The Floating Harbour
Bristol had long been used as a port and Acts of Parliament were passed in the 18th century to improve the navigation. The Floating Harbour was built in 1810 to allow sea-going ships to load and unload right in the city centre.
Saving Bristol’s Unique ‘Floating’ Harbour
Bristol City Council regularly enthuses about the economic boost the Harbour Festival brings to the city, so it is appropriate to celebrate the 40th anniversary of the first Bristol Water Festival, and reflect on how close Bristol came to losing it’s historic dock. The fact that the floating harbour it is still there is attributable to a band of volunteers from the local branch of the Inland Waterways Association and the Cabot Cruising Club, who in 1971 organised the first Bristol Water Festival to demonstrate the leisure and amenity potential of the harbour.
In the 1960’s there was a general move towards larger ships and container traffic, and the Port of Bristol Authority, then owned by the City and County of Bristol, announced it’s intention to close the Bristol docks, encouraging shipping into Avonmouth Docks and using road haulage for transhipment. This was the era when motor transport was seen as the future, also the time of many rail closures. The first ‘alert’ about the harbour’s future occurred in 1969 when it was noticed that the 1967 Development Plan included a road over the harbour at Jacob Wells that would have severed the dock.
Many meetings of interested parties took place in 1969, but the principal objectors were the Inland Waterways Association (South Western Branch), Cabot Cruising Club, Bristol Civic Society, and Clifton and Hotwells Improvement Group. A chance meeting with Fred Blampied meant that the group acquired the services of a local Barrister, Paul Chadd QC to speak for them.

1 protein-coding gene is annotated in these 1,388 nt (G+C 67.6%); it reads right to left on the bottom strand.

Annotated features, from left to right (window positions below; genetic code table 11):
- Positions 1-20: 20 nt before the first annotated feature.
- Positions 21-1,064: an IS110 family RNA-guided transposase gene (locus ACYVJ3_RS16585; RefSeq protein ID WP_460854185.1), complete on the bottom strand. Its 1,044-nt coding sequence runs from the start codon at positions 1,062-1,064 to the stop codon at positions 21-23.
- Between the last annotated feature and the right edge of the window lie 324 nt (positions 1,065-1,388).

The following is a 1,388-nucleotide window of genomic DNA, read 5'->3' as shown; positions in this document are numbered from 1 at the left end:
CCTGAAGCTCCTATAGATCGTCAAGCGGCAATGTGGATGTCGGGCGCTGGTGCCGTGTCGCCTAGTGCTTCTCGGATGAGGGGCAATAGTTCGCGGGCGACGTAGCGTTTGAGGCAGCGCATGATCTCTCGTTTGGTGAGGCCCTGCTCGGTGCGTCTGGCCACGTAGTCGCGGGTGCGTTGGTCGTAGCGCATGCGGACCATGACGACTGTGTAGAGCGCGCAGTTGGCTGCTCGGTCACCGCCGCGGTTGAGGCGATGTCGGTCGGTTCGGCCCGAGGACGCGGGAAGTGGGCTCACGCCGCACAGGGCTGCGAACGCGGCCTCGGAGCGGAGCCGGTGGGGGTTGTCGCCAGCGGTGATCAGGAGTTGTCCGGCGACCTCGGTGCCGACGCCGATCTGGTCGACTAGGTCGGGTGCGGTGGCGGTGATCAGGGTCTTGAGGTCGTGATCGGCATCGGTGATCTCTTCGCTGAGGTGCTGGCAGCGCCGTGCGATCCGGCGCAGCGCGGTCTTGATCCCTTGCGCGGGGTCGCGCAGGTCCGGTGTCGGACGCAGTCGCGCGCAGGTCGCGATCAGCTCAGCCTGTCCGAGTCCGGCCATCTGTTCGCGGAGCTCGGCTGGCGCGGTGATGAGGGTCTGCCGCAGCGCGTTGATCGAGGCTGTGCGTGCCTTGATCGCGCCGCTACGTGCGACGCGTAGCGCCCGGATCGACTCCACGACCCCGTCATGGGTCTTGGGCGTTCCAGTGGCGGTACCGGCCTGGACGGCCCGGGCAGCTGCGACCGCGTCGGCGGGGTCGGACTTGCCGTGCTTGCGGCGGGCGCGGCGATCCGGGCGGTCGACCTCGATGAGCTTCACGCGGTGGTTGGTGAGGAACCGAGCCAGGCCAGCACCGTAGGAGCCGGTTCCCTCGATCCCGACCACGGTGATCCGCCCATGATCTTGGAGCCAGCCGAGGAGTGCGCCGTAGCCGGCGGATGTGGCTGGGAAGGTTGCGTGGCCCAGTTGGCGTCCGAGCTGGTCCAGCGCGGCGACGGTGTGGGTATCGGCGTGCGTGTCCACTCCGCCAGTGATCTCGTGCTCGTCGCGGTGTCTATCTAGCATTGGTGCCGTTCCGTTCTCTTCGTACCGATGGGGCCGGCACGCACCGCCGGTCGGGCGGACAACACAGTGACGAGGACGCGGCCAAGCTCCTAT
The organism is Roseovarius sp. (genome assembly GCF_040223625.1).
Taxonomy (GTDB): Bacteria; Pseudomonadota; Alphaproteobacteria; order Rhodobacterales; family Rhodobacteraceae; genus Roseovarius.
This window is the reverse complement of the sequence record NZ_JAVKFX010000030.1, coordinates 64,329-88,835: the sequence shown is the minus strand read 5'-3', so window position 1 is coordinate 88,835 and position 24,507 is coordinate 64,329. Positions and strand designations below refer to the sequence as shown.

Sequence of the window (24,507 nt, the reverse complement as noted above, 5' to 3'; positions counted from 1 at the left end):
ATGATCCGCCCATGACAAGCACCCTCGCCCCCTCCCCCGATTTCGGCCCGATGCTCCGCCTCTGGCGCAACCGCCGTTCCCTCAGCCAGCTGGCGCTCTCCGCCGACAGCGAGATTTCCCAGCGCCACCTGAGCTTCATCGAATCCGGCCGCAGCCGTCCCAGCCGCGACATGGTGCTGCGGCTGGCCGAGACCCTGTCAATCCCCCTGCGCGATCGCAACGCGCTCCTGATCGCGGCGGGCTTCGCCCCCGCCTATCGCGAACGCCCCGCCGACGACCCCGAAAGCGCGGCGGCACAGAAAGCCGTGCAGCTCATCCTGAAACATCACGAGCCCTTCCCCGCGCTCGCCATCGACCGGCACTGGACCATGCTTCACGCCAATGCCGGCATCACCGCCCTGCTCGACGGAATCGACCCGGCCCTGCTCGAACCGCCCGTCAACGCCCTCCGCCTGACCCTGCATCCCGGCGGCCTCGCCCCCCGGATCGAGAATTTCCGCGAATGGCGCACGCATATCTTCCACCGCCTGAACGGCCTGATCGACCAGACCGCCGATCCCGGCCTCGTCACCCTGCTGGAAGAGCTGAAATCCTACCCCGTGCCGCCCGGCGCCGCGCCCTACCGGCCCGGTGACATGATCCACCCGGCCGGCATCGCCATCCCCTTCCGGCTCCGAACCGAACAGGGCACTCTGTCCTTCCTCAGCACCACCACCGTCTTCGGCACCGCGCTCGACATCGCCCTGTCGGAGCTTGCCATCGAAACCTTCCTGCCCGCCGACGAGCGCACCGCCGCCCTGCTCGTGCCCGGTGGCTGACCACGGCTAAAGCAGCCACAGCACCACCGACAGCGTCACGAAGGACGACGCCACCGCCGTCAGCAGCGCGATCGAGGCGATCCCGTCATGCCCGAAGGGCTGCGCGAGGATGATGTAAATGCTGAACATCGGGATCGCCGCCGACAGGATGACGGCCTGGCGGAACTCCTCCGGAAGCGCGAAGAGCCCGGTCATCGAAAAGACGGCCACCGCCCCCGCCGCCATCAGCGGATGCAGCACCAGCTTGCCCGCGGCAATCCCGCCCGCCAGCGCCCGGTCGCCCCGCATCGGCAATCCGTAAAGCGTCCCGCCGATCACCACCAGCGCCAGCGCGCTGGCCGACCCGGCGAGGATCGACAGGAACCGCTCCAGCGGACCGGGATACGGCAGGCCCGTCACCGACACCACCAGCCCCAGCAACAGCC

The Council’s plan included ending the Right of Navigation through the harbour requiring an Act of Parliament. The protesting bodies held a public meeting in the Folk House on 3 December 1969 and requested a Town Meeting, such a gathering being required under the Local Government Act before any Parliamentary Bill could be promoted. This meeting took place on 15 December 1969 in the Colston Hall where ratepayers voted by 560 to 164 to reject the Council proposals. However, the Council then decided to carry out a city wide ‘public consultation’ exercise, heavily promoting their own views, and refusing to include any counter arguments by the objectors in the consultation package, although this was at Ratepayers expense. The objectors therefore printed and circulated their own literature, but the result in February 1970 was a narrow victory for the Council from a 13% poll, so the Council embarked on a Parliamentary Bill.
The Council’s own public consultation document displayed the dramatic extent of the project that was to fill in 50% of the floating harbour. The plan shows the Outer Circuit Road sweeping down from Clifton to a huge roundabout near Coronation Road, and on towards Bedminster. Bush’s Warehouse that now houses the Arnolfini was to be demolished along with warehouses to make way for another new road from the bottom of Jacob’s Wells Road across St Augustine’s Reach and past Queen Square, this would have closed off St Augustine’s Reach to water traffic. The Feeder Canal was to be filled in to widen Feeder Road, and the whole area around Hill’s dockyard that now houses the Great Britain and Bristol Marina was also to be filled in, and just a narrow channel left to the Bathhurst Bridge area.
Those opposed fought the proposal right up to the House of Lords, and in early 1970 Paul Chadd QC made the presentation on behalf of the objectors, this resulted in a visit to Bristol by some of their Lordships to view the Bristol harbour. A very active debate occurred in the Upper Chamber on 5 March 1970, but eventually it was decided that a Select Committee should be set up. This was a financial step too far for the objectors, so left the Council with an unopposed run to obtain a Bill, but many useful amendments eventually occurred because of the representations.